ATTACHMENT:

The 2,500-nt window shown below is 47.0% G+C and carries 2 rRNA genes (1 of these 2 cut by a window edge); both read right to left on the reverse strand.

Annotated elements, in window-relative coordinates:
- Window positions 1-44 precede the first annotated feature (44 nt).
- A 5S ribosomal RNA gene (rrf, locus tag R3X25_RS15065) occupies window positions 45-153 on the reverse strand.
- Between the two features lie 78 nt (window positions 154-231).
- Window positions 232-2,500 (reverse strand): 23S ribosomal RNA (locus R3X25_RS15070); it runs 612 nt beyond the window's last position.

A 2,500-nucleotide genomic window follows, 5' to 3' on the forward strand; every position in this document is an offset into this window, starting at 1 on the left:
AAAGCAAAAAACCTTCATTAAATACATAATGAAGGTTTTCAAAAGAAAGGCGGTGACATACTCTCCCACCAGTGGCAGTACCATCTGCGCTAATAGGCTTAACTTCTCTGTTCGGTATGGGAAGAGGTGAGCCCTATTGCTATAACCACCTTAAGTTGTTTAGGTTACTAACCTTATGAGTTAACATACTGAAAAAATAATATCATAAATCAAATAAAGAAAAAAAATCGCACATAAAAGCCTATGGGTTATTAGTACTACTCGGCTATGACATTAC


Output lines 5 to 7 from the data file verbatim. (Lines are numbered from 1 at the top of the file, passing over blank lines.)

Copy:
- Between the two features lie 78 nt (window positions 154-231).
- Window positions 232-2,500 (reverse strand): 23S ribosomal RNA (locus R3X25_RS15070); it runs 612 nt beyond the window's last position.

A 2,500-nucleotide genomic window follows, 5' to 3' on the forward strand; every position in this document is an offset into this window, starting at 1 on the left: